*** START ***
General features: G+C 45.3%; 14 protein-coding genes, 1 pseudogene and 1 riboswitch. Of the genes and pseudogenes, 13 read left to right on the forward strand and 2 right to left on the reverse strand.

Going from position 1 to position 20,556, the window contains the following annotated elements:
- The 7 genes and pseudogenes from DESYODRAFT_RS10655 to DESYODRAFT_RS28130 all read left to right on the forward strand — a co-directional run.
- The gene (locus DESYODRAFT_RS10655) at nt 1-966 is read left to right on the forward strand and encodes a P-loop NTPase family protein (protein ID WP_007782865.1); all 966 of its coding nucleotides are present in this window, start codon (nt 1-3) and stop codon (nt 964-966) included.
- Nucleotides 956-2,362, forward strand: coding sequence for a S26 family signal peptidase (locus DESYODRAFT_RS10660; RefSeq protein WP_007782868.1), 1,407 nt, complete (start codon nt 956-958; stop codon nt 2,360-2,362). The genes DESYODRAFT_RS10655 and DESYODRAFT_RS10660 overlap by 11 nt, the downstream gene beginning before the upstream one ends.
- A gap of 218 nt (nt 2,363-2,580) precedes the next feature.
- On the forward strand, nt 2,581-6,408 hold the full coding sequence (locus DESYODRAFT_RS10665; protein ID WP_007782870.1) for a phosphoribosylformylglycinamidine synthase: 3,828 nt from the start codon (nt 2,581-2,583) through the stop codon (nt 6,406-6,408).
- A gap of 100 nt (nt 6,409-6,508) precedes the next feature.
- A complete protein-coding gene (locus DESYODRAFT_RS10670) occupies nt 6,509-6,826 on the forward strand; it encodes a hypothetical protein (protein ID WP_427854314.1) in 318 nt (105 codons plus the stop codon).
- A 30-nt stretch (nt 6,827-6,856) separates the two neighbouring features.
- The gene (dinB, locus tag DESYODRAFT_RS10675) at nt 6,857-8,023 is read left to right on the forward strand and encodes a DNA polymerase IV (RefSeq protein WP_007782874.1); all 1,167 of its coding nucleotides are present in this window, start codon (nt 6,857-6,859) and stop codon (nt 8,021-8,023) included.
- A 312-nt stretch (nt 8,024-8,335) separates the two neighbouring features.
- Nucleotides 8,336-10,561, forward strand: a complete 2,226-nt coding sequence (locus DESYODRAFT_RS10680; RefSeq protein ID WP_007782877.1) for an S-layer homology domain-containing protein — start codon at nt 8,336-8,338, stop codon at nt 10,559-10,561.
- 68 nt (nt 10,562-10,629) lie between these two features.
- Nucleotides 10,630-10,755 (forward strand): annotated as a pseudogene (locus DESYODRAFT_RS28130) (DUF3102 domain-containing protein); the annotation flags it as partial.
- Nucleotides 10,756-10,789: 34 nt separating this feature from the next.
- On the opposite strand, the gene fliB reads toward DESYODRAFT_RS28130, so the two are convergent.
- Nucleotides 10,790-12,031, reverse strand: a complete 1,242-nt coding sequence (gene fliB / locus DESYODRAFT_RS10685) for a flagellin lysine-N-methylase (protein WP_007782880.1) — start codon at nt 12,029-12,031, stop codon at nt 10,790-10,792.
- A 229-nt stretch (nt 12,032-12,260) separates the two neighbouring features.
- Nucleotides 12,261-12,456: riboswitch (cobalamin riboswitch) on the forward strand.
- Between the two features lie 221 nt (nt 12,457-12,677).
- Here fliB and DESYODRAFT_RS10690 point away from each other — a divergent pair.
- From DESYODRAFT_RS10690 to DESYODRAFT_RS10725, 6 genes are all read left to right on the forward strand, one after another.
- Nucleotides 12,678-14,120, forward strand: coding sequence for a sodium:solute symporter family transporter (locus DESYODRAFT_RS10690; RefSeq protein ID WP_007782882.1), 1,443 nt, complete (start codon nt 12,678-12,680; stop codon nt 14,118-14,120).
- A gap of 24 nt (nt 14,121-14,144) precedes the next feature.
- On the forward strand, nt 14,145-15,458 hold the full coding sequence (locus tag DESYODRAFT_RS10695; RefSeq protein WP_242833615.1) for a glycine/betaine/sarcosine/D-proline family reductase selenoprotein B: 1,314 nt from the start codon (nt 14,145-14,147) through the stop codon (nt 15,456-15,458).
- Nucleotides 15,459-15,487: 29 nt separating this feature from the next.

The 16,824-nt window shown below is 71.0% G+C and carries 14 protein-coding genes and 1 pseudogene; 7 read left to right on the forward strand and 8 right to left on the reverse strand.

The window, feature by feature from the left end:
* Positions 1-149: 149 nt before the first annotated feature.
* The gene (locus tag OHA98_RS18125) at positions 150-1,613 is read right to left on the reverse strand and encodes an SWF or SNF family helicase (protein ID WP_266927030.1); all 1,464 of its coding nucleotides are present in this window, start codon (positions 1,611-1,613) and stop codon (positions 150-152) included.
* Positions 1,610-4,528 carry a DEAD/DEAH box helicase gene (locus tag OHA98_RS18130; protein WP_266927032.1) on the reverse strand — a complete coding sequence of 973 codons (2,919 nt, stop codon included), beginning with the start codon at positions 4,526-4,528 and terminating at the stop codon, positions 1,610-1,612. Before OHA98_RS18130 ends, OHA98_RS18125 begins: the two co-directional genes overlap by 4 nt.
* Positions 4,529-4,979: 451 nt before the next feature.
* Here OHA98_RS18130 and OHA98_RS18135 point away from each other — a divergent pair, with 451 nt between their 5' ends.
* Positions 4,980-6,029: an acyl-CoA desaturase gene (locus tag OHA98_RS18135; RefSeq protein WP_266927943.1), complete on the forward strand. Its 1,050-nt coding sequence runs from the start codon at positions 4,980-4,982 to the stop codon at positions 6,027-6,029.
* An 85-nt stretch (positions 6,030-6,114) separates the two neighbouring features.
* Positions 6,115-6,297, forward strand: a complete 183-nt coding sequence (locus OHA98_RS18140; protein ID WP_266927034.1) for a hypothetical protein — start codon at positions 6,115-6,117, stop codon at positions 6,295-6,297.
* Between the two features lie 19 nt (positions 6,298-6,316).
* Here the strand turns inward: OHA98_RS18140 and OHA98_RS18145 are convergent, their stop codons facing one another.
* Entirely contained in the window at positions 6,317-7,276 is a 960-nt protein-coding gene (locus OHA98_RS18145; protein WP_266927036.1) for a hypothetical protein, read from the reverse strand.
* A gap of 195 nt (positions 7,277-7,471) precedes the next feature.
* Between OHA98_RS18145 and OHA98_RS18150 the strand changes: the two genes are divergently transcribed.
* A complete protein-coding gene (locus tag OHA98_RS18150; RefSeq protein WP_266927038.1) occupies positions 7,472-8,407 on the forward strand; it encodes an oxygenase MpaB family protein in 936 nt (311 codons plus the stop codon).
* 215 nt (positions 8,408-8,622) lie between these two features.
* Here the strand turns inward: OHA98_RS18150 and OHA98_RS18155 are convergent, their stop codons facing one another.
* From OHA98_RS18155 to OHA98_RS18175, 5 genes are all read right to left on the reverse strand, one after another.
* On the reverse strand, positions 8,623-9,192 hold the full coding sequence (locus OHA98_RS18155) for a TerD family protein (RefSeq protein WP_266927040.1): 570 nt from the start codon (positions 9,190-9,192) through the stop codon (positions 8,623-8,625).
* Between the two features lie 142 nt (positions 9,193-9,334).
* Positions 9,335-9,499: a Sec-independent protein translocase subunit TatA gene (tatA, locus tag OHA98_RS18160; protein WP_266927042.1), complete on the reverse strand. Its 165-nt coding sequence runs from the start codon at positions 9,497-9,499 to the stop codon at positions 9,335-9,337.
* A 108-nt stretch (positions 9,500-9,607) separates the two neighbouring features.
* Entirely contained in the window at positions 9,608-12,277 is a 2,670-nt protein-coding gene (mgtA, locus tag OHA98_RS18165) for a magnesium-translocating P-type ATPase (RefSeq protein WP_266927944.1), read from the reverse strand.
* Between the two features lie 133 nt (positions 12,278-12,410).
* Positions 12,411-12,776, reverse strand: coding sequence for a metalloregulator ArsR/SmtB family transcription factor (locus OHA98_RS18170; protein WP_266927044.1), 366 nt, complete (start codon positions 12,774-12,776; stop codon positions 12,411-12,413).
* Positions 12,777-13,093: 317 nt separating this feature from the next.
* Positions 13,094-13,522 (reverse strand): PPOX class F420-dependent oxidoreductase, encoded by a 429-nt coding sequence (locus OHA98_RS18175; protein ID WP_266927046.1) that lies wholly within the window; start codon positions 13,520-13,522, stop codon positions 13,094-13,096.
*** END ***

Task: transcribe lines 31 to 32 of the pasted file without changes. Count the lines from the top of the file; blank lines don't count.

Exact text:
* The gene (locus tag OHA98_RS18125) at positions 150-1,613 is read right to left on the reverse strand and encodes an SWF or SNF family helicase (protein ID WP_266927030.1); all 1,464 of its coding nucleotides are present in this window, start codon (positions 1,611-1,613) and stop codon (positions 150-152) included.
* Positions 1,610-4,528 carry a DEAD/DEAH box helicase gene (locus tag OHA98_RS18130; protein WP_266927032.1) on the reverse strand — a complete coding sequence of 973 codons (2,919 nt, stop codon included), beginning with the start codon at positions 4,526-4,528 and terminating at the stop codon, positions 1,610-1,612. Before OHA98_RS18130 ends, OHA98_RS18125 begins: the two co-directional genes overlap by 4 nt.